Glacial is an impressively eclectic trio: Sonic Youth’s Lee Ranaldo on guitar, The Necks’ Tony Buck on drums and Highland Bagpipes’ contributor David Watson on, well, bagpipes. The fact that this album is one 48-minute track, it’s an instrumental and bagpipes are involved might immediately sound like a kitschy experiment Continue reading
The long awaited solo effort from the silky-voiced Frank Ocean was big enough. Add to the fever his announcement/note/whatever it was that Frank once loved (like, love loved) another man changed this from a record release, to a seismic shift in macho hip-hop culture, not to mention giving his crew, Odd Future, a new air of legitimacy and complexity in the face of all their blatant gay-bashing.
Somehow, lost in all of this, was the record. Ocean’s first release “Novacaine” left many wanting more, including Jay-Z and Kanye West. Ocean would be tapped to sing the refrain on both “Made it in America,” and “No Church in the Wild” on the duo’s epic collaboration Watch the Throne. He would release two more singles, “Swim Good” and “Thinkin’ Bout You,” the latter being the lead track to his major label debut, Channel Orange. Continue reading
Amy Heckerling’s Clueless (1995) should be on everyone’s Top 10 Teen Comedies list. First of all, it might be the best adaptation of a Jane Austen novel (Emma). Second, the film is solely responsible for the popularization of phrases like “Whatever!” and “As if!” which (regrettably in hindsight) remained a major part of teenage girl vernacular for the better part of two years. But most importantly, Clueless is a zeitgeist flick that Continue reading
The Modern Lovers by The Modern Lovers (1976)
The Modern Lovers were a super group of not-yet-knowns in the 1970s. The band that played on their classic debut consisted of Jonathan Richman on guitar and vocals, Jerry Harrison on keyboard, Ernie Brooks on bass and David Robinson on drums. They disbanded after two short years in 1973 and the album itself wasn’t released until three years later. Richman went on to have a successful (albeit sappier) solo career keeping the band name as his back-up band, Harrison became the keyboardist for the Talking Heads, Brooks Continue reading
Traps is Jaill’s second release on Sub Pop after 2010′s That’s How We Burn and their third record as a band. Their first album, There’s No Sky (Oh My My), was released on Burger Records as Jail. Apparently Sub Pop forced them to change their name as there was a European band named Jail years ago. Continue reading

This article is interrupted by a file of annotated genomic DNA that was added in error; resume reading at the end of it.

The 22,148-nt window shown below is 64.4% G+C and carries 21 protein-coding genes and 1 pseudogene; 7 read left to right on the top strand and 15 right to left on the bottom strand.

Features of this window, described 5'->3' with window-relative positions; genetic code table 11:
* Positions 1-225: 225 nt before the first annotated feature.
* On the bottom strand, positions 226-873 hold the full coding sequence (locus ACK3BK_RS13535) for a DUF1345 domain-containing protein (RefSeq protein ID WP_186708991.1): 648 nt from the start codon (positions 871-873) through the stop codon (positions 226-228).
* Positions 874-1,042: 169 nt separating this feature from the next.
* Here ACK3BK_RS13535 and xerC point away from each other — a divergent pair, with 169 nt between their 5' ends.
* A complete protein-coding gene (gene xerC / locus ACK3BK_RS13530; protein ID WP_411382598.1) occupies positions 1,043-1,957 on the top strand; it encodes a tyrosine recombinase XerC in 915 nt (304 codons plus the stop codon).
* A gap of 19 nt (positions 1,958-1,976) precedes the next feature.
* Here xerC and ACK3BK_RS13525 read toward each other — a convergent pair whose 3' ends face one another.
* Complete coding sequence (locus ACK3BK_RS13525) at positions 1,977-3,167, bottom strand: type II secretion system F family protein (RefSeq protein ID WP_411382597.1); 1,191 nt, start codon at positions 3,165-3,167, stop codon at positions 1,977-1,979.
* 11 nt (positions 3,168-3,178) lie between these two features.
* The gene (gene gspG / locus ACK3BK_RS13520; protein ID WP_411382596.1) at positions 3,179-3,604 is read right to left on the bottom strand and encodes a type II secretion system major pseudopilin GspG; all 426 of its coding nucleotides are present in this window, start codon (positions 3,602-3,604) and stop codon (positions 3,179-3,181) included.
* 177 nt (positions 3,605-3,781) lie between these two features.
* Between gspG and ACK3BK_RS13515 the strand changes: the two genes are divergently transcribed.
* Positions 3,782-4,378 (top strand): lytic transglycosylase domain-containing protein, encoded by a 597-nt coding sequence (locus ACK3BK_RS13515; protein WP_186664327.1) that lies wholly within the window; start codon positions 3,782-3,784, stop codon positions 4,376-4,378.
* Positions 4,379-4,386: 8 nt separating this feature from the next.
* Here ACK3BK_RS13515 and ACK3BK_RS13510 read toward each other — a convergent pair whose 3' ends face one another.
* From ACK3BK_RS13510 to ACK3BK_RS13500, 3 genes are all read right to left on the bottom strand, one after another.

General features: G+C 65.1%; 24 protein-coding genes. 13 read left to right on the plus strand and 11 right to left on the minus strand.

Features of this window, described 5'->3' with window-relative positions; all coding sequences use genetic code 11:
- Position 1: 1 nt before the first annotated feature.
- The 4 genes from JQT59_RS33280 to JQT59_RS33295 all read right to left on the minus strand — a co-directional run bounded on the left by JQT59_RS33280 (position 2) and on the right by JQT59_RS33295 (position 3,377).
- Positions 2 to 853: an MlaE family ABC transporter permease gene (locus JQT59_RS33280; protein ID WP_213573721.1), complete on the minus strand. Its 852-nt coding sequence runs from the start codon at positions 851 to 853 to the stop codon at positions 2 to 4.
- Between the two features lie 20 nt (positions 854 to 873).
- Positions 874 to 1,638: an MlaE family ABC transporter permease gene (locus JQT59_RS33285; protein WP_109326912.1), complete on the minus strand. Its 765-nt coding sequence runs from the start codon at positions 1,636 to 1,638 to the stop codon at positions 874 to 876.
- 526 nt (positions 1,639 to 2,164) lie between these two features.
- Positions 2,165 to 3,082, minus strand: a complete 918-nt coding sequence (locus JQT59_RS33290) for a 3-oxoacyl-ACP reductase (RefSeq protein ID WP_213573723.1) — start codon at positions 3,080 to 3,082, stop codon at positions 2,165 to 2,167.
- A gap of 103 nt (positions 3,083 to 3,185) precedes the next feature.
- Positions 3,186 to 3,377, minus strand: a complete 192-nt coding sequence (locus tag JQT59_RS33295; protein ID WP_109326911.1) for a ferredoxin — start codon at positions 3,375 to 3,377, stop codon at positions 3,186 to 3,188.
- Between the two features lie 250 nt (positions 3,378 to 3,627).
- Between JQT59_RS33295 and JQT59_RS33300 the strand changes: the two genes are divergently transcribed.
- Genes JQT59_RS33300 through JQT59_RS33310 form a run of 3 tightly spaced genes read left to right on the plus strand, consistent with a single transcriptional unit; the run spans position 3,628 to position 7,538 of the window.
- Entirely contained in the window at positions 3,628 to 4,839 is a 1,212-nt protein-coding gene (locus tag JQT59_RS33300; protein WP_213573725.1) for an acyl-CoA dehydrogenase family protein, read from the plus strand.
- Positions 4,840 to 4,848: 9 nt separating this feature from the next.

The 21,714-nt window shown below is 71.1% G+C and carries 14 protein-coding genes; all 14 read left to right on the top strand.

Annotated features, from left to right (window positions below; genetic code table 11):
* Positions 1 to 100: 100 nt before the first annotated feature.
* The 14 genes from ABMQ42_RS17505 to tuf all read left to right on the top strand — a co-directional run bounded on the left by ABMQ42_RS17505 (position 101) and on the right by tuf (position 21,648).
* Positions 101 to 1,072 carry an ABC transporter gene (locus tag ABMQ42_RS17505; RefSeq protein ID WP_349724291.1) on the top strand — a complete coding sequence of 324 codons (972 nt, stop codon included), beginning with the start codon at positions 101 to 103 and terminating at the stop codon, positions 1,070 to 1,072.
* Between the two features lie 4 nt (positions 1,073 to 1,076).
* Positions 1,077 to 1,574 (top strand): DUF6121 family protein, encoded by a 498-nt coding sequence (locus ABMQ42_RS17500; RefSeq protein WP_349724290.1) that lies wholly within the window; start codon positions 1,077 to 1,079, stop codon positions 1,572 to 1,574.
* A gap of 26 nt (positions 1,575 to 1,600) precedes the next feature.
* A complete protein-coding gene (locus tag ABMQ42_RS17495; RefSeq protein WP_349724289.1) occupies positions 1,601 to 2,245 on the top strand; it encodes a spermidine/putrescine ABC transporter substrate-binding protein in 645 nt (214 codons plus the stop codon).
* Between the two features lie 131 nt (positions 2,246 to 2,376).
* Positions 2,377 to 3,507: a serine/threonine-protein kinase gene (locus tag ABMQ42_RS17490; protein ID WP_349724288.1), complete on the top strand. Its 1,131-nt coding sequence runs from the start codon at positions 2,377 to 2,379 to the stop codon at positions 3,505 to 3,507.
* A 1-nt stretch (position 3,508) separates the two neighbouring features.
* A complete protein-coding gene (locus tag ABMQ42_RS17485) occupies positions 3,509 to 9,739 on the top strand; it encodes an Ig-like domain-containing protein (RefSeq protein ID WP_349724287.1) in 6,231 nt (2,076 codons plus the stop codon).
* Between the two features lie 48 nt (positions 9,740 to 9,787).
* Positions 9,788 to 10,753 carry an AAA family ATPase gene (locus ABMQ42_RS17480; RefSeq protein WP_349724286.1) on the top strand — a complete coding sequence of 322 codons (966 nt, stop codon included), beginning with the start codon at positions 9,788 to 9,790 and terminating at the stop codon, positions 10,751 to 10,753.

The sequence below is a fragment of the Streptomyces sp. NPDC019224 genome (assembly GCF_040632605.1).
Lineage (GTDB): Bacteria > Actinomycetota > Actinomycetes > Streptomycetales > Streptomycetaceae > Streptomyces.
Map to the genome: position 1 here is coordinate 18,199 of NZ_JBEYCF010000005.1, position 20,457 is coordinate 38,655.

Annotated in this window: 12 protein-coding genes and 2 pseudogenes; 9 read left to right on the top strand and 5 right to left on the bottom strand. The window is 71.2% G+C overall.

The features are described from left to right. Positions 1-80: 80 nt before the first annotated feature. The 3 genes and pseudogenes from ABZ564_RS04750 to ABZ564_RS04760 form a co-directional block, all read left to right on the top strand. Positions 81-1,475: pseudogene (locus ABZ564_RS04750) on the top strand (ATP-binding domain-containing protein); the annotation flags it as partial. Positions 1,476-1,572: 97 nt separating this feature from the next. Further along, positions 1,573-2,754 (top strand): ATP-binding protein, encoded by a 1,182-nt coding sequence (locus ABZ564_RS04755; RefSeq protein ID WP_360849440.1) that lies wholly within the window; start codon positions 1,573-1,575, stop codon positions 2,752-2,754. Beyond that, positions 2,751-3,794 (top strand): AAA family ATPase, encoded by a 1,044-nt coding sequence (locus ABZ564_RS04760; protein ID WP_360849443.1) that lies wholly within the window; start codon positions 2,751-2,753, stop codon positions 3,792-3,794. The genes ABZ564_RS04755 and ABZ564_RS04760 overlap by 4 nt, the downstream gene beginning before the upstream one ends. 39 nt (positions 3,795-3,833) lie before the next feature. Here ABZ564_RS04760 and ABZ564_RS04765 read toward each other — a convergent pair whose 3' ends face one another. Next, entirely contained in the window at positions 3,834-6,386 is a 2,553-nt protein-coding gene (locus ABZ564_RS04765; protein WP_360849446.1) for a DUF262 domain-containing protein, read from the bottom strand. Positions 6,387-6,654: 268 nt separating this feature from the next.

Mark Kozelek made his name during the early 90′s as the leading man and singer/songwriter behind Red House Painters. Since the Red House Painters’ disbanding in the late 1990′s, Kozelek has continued to release acclaimed albums under the guise Sun Kil Moon. Kozelek’s latest installment as Sun Kil Moon, Among the Leaves, comes 20 years after the RHP’s epic debut Down Colorful Hill. With the possible exception of the confused Modest Mouse cover album Tiny Cities, he has a critically untarnished record. Sun Kil Moon is Continue reading
TOPS is the Montreal-based foursome of singer/synth Jane Penny, guitarist David Carriere, bassist Tom Gillies and drummer Riley Fleck. Their debut, Tender Opposites, was released in February of this year on Arbutus Records (also home to Grimes). I read only two things prior to hearing this record: 1) The production is similar to “new” Ariel Pink, and 2) TOPS bites a Fleetwood Mac sound, particularly Continue reading
Lotus Plaza is the solo project of Deerhunter guitarist Lockett Pundt. Spooky Action at a Distance is Pundt’s second release after 2009′s very bright but somewhat washed-out debut, The Floodlight Collective. Like Deerhunter frontman and bandmate Bradford Cox did with last year’s Parallax (#2 on my Top 11 Albums of 2011), Lockett Pundt proves once again that members of busy bands can produce wonderful things on their own time. It should also be noted that the outspoken Pundt may be the Continue reading
Chicago’s Disappears has been busy, busy. Three albums in three years: 2010′s Lux, 2011′s Guider and this year’s Pre Language. Disappears is admittedly not doing anything new. Their three albums reclaim late 60′s garage rock (the Velvet Underground aesthetic on Lux and the White Light, White Heat structure of Guider), early 70′s proto punk and Krautrock, late 70′s post punk (particularly The Fall and Wire) and early 90′s shoegaze. Their sound also incorporates elements of frontman Brian Case’s former band The Ponys.
Pre Language wasn’t exactly what I expected Continue reading
Port of Morrow is The Shins’ fourth album and the first on leading man James Mercer’s own label, Aural Apothecary, after satisfying their three-album Sub Pop quota. I gave numerous listens to their first two albums Oh, Inverted World and Chutes Too Narrow including but not limited to: Continue reading